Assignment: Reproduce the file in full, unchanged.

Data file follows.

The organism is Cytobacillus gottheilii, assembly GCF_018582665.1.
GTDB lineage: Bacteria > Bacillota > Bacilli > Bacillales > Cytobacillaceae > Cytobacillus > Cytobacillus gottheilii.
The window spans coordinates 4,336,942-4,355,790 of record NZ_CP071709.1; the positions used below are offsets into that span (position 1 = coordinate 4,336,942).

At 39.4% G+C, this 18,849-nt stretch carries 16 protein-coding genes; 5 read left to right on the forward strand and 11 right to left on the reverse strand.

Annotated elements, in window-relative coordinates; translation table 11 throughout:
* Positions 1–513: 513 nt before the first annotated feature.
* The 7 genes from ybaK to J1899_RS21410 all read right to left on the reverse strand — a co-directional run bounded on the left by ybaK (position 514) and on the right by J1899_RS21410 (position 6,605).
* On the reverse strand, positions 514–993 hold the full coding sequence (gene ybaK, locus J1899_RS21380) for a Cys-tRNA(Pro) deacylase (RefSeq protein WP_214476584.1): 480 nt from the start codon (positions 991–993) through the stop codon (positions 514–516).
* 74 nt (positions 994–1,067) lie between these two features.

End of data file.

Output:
The organism is Cytobacillus gottheilii, assembly GCF_018582665.1.
GTDB lineage: Bacteria > Bacillota > Bacilli > Bacillales > Cytobacillaceae > Cytobacillus > Cytobacillus gottheilii.
The window spans coordinates 4,336,942-4,355,790 of record NZ_CP071709.1; the positions used below are offsets into that span (position 1 = coordinate 4,336,942).

At 39.4% G+C, this 18,849-nt stretch carries 16 protein-coding genes; 5 read left to right on the forward strand and 11 right to left on the reverse strand.

Annotated elements, in window-relative coordinates; translation table 11 throughout:
* Positions 1–513: 513 nt before the first annotated feature.
* The 7 genes from ybaK to J1899_RS21410 all read right to left on the reverse strand — a co-directional run bounded on the left by ybaK (position 514) and on the right by J1899_RS21410 (position 6,605).
* On the reverse strand, positions 514–993 hold the full coding sequence (gene ybaK, locus J1899_RS21380) for a Cys-tRNA(Pro) deacylase (RefSeq protein WP_214476584.1): 480 nt from the start codon (positions 991–993) through the stop codon (positions 514–516).
* 74 nt (positions 994–1,067) lie between these two features.